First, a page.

Teagasc is advising farmers growing oilseed rape this year to count plant numbers before applying a post-emergent herbicide.

This, tillage specialist Ciaran Collins said, is to ensure the correct amount of herbicides is applied.

“Given current conditions, grows will be expecting very high establishment percentages this year,” the advisor said.

“However, herbicides containing the likes of metazachlor as an active ingredient will hit emerging rape plants as well as weeds.

“This is why actual plant numbers within an emerging crop must be high enough to allow for any losses when a post-emergent herbicide is applied.”

It has been shown in the past that non-uniform germination within an emerging rape crop can create challenges, where the use of post-emergent herbicides is concerned.

For example, these products can kill emerging plants at the cotyledon stage.

“It’s critical that the established rape plant population in the files is at the desired number,” Collins said.

The right mix

There are a number of post-emergent herbicide chemistries that can be used under Irish conditions. According to Collins, Belkar is one that fits well within this category.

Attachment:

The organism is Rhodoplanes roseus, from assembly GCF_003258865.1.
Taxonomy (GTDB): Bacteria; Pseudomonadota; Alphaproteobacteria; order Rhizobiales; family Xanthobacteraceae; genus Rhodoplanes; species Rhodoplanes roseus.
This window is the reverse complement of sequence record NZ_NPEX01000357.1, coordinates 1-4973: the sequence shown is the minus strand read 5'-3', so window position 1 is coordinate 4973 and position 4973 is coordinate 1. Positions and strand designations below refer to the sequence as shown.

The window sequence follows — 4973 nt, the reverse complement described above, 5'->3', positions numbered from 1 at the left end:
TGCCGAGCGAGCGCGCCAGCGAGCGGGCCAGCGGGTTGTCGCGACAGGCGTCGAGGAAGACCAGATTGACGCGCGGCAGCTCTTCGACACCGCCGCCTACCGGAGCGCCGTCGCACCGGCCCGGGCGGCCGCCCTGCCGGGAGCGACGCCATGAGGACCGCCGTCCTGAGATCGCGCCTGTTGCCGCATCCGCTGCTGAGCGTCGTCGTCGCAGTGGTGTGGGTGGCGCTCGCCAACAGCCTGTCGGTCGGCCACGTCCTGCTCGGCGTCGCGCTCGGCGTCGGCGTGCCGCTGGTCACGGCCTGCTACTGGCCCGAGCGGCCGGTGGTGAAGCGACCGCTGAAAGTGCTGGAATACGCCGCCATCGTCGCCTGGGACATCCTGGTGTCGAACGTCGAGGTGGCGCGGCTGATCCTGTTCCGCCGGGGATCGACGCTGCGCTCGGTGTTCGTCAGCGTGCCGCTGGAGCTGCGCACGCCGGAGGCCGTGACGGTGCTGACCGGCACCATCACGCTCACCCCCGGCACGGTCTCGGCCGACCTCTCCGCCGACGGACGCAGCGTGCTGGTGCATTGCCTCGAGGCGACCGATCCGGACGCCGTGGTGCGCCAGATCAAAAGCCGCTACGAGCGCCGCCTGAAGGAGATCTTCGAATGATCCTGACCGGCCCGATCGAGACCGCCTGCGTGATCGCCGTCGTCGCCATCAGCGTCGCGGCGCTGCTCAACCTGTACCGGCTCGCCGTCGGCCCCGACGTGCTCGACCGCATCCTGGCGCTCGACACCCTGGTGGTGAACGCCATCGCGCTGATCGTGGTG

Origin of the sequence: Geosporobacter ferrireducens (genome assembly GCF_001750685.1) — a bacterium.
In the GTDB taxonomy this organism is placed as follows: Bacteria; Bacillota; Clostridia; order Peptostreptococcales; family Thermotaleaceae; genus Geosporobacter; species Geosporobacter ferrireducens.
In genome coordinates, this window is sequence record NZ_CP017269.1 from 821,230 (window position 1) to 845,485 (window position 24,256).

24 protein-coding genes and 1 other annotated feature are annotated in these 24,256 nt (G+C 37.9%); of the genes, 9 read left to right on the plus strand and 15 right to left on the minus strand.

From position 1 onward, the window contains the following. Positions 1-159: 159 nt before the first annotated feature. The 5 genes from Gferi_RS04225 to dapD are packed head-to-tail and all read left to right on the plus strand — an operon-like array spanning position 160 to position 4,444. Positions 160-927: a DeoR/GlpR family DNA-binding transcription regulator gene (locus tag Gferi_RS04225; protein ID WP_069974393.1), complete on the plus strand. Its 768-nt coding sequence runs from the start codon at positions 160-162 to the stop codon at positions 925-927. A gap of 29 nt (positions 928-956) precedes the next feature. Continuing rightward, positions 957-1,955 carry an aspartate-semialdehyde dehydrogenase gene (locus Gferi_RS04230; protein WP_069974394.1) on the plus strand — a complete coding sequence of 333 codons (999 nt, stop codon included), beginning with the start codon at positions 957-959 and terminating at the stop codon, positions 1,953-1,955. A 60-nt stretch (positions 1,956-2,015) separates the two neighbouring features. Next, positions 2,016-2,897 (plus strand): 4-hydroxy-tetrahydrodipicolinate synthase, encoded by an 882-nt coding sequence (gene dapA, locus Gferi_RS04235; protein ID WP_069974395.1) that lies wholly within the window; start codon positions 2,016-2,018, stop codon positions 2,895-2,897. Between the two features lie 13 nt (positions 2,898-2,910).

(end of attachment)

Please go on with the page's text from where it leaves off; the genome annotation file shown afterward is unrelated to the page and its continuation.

“This is a synthetic auxin, which is co-formulated with picloram. The advantage here is that it has a stronger foliar action and can be applied later than some other post-emergent products,” he said.

“So, if the weather goes against a grower, it is a definite option in this context.”

While the product would not have the same effective range, from a weed control perspective, Collins said, “it is really good on weeds like cleavers, fumitory and poppies”.

According to the Teagasc representative, Belkar will need a follow-up.

“Grass weeds are the obvious issue,” he said.

“But for anyone planning to grow oilseed rape over the coming weeks, the use of a pre-emergent herbicide, such as Katamaran Turbo, will give the widest level of control over broadleaf weeds.”

Collins went on to confirm that fast-emerging volunteer barley and wheat plants can provide very high levels of competition for a germinating rape crop. Both cereals have the ability to germinate very quickly.

“Bare patches are often visible in fields of oilseed rape if there were high numbers of volunteer cereals at the outset,” the advisor continued.

“In such cases getting in with a graminicide is very important. The earlier the better, however, tackling volunteer cereals at the one or two-leaf growth stage is key.

“Issues with staggered emergence can be an issue in this context as well.”